The company is shutting down underperforming locations in a bid to bolster its financials. As of early February 2019, Signet Jewelers operated 2,760 stores and 574 kiosks, which represented a decline of roughly 6% for both categories versus year-end FY2018 levels. Closing down underperforming locations should in theory help reduce operating expenses and could potentially bolster the firm’s gross margins, but so far neither instance has been the case.

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Image Shown: Declining same-store sales has been putting tremendous pressure on Signet Jeweler’s top-line and its gross margins. Image Source: Signet Jewelers – FY2019 10-K

Adjusted EBITDA has been on a steady downward trend since FY2017, declining by 59% through FY2019. Put it all together, and the last couple of years have been brutal for Signet Jewelers, which largely explains the poor stock price performance of SIG shares. After peaking in late 2015 (calendar year) at over $150 per share, SIG shares are now trading just above $21 per share as of this writing.

We will be monitoring Signet Jewelers' performance going forward, keeping in mind that the distressed company still has a lot of work to do as its Path to Brilliance turnaround strategy unfolds. During Signet Jewelers’ latest quarterly conference call management noted that:

Turning to margins. A key component of our Path to Brilliance plan is reducing costs customers do not see or care about to fund growth initiatives and improve our profit margins. In fiscal 2020, we expect to generate higher growth cost-savings to fund increased investment in OmniChannel and innovation, resulting in net cost savings of $60 million to $70 million. These include direct and indirect procurement savings, workforce reductions, consolidation of facilities, and lower corporate costs.

We continue to optimize real estate, working toward a portfolio of fewer better stores that deliver a fully connected OmniChannel journey that delights our customers and generate higher financial contribution. By the end of fiscal 2020, we expect we will have reduced our store base by 13% over a three-year period, materially reduced our exposure to lower-grade malls, and simplified our portfolio by exiting most of our regional banners. We expect overall store count at the end of the transformation plan to be lower than fiscal 2020 year-end levels.

As the store footprint is strategically reduced and repositioned, we believe we can increase productivity and make more focused impactful investments in compelling digitally-enabled new store designs, as well as a targeted store experience updates across the portfolio. In addition to our sales growth initiatives, cost savings and real estate efforts, we expect to drive operating margin expansion through adding more differentiated exclusive merchandise, modernizing and simplifying IT systems, and generating a greater mix of higher margin service revenue.”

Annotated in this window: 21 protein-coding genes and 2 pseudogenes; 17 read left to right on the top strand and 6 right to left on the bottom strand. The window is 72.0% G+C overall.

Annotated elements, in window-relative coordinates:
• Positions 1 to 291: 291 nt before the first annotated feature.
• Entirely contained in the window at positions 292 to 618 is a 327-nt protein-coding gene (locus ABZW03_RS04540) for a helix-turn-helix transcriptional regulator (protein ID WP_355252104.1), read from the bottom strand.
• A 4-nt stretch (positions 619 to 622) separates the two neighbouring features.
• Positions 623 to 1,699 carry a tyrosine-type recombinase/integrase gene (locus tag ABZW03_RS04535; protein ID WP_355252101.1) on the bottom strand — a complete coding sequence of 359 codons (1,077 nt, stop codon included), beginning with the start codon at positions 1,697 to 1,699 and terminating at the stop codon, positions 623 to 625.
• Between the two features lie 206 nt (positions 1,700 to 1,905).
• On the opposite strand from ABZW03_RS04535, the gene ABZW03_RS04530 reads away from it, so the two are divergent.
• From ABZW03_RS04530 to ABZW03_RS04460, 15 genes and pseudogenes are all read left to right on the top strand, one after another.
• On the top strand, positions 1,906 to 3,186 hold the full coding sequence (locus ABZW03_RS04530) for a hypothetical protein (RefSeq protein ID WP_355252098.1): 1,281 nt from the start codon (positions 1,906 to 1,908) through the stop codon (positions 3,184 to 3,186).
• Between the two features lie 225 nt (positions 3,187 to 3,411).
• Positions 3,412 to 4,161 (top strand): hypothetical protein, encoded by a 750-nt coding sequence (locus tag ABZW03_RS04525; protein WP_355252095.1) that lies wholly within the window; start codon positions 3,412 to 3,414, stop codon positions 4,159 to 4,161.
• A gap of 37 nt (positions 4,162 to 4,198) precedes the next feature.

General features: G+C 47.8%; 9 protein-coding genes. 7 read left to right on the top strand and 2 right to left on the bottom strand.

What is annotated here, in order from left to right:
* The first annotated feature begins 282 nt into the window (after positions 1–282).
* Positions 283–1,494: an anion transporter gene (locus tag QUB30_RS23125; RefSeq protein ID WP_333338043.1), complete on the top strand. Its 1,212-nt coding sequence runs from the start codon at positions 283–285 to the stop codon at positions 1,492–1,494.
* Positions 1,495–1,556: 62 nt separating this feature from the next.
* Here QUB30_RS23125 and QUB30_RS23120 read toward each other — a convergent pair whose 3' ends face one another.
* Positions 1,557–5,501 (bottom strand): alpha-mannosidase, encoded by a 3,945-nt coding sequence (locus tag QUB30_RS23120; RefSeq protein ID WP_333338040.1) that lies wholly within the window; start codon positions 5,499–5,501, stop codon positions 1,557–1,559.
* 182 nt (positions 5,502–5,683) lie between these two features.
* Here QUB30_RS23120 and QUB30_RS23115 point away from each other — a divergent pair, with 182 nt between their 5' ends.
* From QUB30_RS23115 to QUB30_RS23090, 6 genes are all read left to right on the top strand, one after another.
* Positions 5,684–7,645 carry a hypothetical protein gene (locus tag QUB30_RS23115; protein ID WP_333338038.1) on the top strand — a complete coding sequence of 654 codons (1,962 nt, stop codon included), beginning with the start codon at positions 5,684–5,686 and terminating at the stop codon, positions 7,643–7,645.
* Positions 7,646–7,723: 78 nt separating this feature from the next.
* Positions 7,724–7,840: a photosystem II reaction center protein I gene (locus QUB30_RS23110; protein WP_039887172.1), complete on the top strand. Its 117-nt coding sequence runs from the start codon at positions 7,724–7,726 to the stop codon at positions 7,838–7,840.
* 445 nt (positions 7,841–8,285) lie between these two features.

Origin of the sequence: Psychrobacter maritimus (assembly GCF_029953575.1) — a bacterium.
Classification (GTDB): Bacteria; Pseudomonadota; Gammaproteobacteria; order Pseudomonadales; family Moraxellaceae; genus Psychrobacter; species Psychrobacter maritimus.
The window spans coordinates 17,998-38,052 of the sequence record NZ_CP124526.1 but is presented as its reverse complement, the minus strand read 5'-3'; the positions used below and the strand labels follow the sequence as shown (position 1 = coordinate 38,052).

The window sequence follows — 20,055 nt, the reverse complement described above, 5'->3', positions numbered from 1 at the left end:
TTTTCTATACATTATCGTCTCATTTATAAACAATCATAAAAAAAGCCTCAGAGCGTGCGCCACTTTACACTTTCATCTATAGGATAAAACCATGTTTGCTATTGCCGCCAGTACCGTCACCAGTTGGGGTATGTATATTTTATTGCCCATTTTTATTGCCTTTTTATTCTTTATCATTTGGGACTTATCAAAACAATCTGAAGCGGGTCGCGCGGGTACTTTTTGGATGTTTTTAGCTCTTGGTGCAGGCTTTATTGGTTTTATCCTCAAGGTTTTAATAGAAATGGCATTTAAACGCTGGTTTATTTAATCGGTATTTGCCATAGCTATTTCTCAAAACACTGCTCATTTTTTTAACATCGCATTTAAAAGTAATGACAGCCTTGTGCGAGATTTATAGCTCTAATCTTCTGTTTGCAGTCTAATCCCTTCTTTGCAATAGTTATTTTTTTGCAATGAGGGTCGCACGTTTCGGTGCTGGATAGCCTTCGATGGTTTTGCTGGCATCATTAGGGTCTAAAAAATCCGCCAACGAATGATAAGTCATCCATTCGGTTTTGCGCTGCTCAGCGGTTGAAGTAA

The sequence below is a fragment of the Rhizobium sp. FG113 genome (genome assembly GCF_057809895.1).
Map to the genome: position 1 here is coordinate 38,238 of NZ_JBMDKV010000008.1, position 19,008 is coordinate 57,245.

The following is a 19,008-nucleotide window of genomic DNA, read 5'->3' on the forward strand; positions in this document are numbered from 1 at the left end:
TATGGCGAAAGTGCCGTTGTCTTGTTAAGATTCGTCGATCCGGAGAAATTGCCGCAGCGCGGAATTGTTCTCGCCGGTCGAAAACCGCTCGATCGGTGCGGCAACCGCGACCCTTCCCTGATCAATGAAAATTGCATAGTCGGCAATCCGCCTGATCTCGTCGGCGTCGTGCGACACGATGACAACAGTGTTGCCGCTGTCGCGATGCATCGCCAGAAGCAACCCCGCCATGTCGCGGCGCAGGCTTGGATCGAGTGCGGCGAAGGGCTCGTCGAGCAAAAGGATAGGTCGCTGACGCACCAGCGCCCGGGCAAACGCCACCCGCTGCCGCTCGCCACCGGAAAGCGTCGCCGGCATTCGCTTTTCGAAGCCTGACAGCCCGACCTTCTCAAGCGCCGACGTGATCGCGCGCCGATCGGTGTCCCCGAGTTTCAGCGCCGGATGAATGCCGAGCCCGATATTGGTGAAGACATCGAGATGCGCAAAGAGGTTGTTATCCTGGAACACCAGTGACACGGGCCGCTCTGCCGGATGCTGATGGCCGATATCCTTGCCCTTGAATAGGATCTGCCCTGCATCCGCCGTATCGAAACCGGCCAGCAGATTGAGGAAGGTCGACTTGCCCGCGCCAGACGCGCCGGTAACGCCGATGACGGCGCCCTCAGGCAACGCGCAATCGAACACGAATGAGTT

Signet Jewelers aims to achieve double-digit, e-commerce growth in FY2020 by expanding its services business and improving the online customer experience. IT cost savings are also expected. Back in 2017, Signet Jewelers acquired online jewelry retailer R2Net for $328 million in cash to bolster its online presence and enhance its ability to cater to millennial demand.

Other than upgrading its digital capabilities and attempting to control costs, Signet Jewelers thinks it can revive its business by expanding its Piercing Pagoda offering. The only segment to experience growth during the final quarter of FY2019, Piercing Pagoda is likely one of (if not the) the best ways for Signet Jewelers to revive top-line growth.

What’s appealing about Piercing Pagoda is the services side of this business, which involves offering piercing services to its customers. One could imagine that there is a decent chance customers who receive Piercing Pagoda’s piercing services are also decently likely to purchase products from the store. Furthermore, services margins tend to be much stronger than retail margins and there is a chance for reoccurring revenue streams. Signet Jewelers plans to roll out Piercing Pagoda at several of its Kay stores during the second half of FY2020, and management is very optimistic on this business. Over time, Signet Jewelers hopes services will become a material driver of revenue growth. There is room for optimism but as Signet Jewelers is facing major headwinds across the board, Piercing Pagoda needs to do more than just grow, it needs to outperform.

Concluding Thoughts

As Signet Jewelers is still very free-cash-flow positive, we aren’t worried about its ability to keep paying its dividend anytime soon. The company’s high yield is largely a product of weak share price performance. Signet Jewelers should consider serious net debt reduction going forward as the firm is no longer planning on repurchasing a material amount of its shares. That would not only free up additional cash flow and bolster its bottom line at a time of great financial distress but would also remove a major cloud over its long-term trajectory. Investors are worried that Signet Jewelers’ free cash flow could decline as its financials weaken, but that would be less of a concern if the firm had a nice net cash position. We aren’t interested in Signet Jewelers as the market has richly priced shares of SIG, yet its turnaround story has yet to yield meaningful signs of improvement.

Disclosure: I/we have no positions in any stocks mentioned, and no plans to initiate any positions within the next 72 hours. Business relationship disclosure: Callum Turcan works as an independent contractor for Valuentum Securities.

Additional disclosure: This article or report and any links within are for information purposes only and should not be considered a solicitation to buy or sell any security. Valuentum is not responsible for any errors or omissions or for results obtained from the use of this article and accepts no liability for how readers may choose to utilize the content. Assumptions, opinions, and estimates are based on our judgment as of the date of the article and are subject to change without notice.